The states in Section 5.6 that the table is populated by using the same derivation rules that are defined for deriving relations in a model on the metamodel. A Note is added that some special handling of Artifact is in place in the metamodel derivations that populate the table, to prevent unwanted derivations, but it isn’t defined exactly. The use of inherited relations in metamodel derivation is mentioned in Section 15.2. But even with that added, the content of the table cannot be entirely deduced from the text and diagrams in the standard in combination with what is said about derivation rules.

Now, our trust in the ArchiMate designers is of course great, but that doesn’t mean the table is perfect.

For instance, the 3.0 table contains Business Object Accesses Grouping, which means, a Business Object can Access a Grouping. Now, the standard says about deriving relations when Grouping is involved, that you’re simply not allowed to derive anything via Grouping and it also says “A grouping element may have any relationship with any element (provided that the element is a possible target element for the relationship).”. Ignoring the fact that it says target where it could possibly be target or source (as most relations have a direction), I can understand Grouping Accesses Business Object, because since a Business Object can be Accessed (passive, as object) so a Grouping must also be able to be Accessed too. But I can’t understand Business Object Accesses Grouping, because a Business Object cannot Access anything, thus, according to the provision in the text of the standard, also not a Grouping.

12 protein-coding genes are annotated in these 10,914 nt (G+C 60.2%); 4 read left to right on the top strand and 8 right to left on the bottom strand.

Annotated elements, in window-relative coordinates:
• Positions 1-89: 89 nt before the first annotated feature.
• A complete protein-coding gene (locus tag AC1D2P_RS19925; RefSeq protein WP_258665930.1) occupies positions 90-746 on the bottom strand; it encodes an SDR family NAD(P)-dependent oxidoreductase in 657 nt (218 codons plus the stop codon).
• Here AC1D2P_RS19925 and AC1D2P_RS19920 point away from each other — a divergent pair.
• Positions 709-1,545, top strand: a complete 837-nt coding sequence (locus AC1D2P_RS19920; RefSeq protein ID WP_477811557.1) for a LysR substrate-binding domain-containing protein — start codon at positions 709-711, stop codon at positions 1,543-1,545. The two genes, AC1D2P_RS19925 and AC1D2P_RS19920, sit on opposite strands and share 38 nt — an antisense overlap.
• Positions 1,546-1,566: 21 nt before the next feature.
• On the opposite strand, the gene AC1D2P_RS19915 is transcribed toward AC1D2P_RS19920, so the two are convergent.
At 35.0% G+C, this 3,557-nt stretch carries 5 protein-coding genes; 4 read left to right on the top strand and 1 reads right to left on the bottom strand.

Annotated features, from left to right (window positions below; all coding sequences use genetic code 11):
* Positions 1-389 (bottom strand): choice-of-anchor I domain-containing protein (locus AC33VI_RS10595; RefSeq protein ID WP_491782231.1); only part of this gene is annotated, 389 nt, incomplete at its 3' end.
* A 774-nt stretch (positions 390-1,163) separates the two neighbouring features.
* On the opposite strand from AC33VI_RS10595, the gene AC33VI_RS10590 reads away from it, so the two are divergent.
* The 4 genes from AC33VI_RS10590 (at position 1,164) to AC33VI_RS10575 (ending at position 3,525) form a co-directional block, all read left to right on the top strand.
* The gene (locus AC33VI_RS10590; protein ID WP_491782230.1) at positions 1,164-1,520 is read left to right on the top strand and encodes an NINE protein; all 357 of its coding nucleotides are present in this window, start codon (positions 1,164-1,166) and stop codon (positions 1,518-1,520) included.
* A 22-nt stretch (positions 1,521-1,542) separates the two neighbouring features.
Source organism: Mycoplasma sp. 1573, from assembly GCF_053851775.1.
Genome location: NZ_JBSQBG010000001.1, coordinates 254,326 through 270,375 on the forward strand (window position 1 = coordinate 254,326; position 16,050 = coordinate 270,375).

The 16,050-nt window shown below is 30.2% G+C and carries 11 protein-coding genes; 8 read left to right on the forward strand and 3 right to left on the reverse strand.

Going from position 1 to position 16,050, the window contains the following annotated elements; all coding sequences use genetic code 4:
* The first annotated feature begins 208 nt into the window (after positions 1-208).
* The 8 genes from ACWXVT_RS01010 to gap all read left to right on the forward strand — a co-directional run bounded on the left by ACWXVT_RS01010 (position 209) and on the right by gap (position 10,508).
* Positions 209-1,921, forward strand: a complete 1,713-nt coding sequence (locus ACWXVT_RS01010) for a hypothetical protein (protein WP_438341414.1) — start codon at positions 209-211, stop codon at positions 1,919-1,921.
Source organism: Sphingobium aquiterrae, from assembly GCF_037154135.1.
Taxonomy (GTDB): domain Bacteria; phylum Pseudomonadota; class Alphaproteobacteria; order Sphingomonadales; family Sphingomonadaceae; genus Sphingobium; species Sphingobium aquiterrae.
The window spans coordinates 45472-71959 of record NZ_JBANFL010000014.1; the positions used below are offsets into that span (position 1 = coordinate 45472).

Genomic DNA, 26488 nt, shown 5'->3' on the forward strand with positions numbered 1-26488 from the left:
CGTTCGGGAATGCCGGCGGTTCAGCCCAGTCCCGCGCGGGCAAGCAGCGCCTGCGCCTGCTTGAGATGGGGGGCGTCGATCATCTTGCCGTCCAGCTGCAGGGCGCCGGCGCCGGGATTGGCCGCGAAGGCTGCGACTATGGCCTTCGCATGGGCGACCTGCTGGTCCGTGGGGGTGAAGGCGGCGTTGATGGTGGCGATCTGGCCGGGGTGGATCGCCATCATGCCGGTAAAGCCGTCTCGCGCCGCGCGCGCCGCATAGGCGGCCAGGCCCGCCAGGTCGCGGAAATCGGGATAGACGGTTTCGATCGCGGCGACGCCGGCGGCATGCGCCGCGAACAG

Because there is no element X for which a relation Business Object Accesses X exists, Business Object Accesses Grouping is not allowed. (Note, the Access in this diagram runs from left to right).

But it is part of the table nonetheless.

Another example of an interesting derivation in the table is Business ProcessRealizesApplication Function. Since ArchiMate 3, the layers of the Core (‘the enterprise itself’) can mingle and the application layer can depend on the business layer and not only the other way around. But you can only go down in layers through the Serving relation, so any derivation should not result in a Realization relation, as Serving is weaker.

No derivation from Business Process to Application Function in ArchiMate 2. Serving is the result in ArchiMate 3.0, but the table (erroneously) contains Realization (in red, above)